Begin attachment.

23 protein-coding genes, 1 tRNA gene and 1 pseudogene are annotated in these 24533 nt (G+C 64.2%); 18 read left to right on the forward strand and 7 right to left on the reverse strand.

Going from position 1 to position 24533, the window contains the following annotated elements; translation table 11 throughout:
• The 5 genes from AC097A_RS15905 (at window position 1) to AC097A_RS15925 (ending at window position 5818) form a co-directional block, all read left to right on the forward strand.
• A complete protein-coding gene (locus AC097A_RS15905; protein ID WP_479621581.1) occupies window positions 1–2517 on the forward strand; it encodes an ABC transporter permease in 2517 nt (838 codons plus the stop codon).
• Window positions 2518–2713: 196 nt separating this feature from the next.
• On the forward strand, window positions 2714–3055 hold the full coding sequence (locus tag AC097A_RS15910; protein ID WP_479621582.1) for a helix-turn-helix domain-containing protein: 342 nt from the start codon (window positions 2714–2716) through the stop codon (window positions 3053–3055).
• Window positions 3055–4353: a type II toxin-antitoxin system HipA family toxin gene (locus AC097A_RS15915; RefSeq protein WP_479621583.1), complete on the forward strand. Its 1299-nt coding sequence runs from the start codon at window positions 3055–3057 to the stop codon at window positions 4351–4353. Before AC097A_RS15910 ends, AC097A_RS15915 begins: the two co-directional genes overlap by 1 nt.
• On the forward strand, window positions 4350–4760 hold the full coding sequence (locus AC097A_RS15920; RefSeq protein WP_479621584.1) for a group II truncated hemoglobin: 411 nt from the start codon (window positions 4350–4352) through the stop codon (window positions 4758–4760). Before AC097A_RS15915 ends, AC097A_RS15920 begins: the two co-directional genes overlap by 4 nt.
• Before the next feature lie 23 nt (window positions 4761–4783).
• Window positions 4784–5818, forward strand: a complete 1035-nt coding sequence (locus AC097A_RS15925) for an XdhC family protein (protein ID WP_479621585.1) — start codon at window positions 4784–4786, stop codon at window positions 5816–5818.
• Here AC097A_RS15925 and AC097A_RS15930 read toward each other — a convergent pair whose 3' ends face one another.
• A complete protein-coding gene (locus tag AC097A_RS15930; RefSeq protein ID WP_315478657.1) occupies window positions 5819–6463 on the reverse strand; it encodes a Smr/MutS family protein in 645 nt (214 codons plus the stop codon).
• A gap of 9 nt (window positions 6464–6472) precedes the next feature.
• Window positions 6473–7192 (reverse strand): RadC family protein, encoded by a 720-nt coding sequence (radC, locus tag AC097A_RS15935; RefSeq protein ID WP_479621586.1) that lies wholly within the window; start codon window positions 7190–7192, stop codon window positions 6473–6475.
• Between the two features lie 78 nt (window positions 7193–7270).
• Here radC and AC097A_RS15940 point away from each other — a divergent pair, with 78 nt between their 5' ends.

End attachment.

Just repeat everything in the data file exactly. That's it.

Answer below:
23 protein-coding genes, 1 tRNA gene and 1 pseudogene are annotated in these 24533 nt (G+C 64.2%); 18 read left to right on the forward strand and 7 right to left on the reverse strand.

Going from position 1 to position 24533, the window contains the following annotated elements; translation table 11 throughout:
• The 5 genes from AC097A_RS15905 (at window position 1) to AC097A_RS15925 (ending at window position 5818) form a co-directional block, all read left to right on the forward strand.
• A complete protein-coding gene (locus AC097A_RS15905; protein ID WP_479621581.1) occupies window positions 1–2517 on the forward strand; it encodes an ABC transporter permease in 2517 nt (838 codons plus the stop codon).
• Window positions 2518–2713: 196 nt separating this feature from the next.
• On the forward strand, window positions 2714–3055 hold the full coding sequence (locus tag AC097A_RS15910; protein ID WP_479621582.1) for a helix-turn-helix domain-containing protein: 342 nt from the start codon (window positions 2714–2716) through the stop codon (window positions 3053–3055).
• Window positions 3055–4353: a type II toxin-antitoxin system HipA family toxin gene (locus AC097A_RS15915; RefSeq protein WP_479621583.1), complete on the forward strand. Its 1299-nt coding sequence runs from the start codon at window positions 3055–3057 to the stop codon at window positions 4351–4353. Before AC097A_RS15910 ends, AC097A_RS15915 begins: the two co-directional genes overlap by 1 nt.
• On the forward strand, window positions 4350–4760 hold the full coding sequence (locus AC097A_RS15920; RefSeq protein WP_479621584.1) for a group II truncated hemoglobin: 411 nt from the start codon (window positions 4350–4352) through the stop codon (window positions 4758–4760). Before AC097A_RS15915 ends, AC097A_RS15920 begins: the two co-directional genes overlap by 4 nt.
• Before the next feature lie 23 nt (window positions 4761–4783).
• Window positions 4784–5818, forward strand: a complete 1035-nt coding sequence (locus AC097A_RS15925) for an XdhC family protein (protein ID WP_479621585.1) — start codon at window positions 4784–4786, stop codon at window positions 5816–5818.
• Here AC097A_RS15925 and AC097A_RS15930 read toward each other — a convergent pair whose 3' ends face one another.
• A complete protein-coding gene (locus tag AC097A_RS15930; RefSeq protein ID WP_315478657.1) occupies window positions 5819–6463 on the reverse strand; it encodes a Smr/MutS family protein in 645 nt (214 codons plus the stop codon).
• A gap of 9 nt (window positions 6464–6472) precedes the next feature.
• Window positions 6473–7192 (reverse strand): RadC family protein, encoded by a 720-nt coding sequence (radC, locus tag AC097A_RS15935; RefSeq protein ID WP_479621586.1) that lies wholly within the window; start codon window positions 7190–7192, stop codon window positions 6473–6475.
• Between the two features lie 78 nt (window positions 7193–7270).
• Here radC and AC097A_RS15940 point away from each other — a divergent pair, with 78 nt between their 5' ends.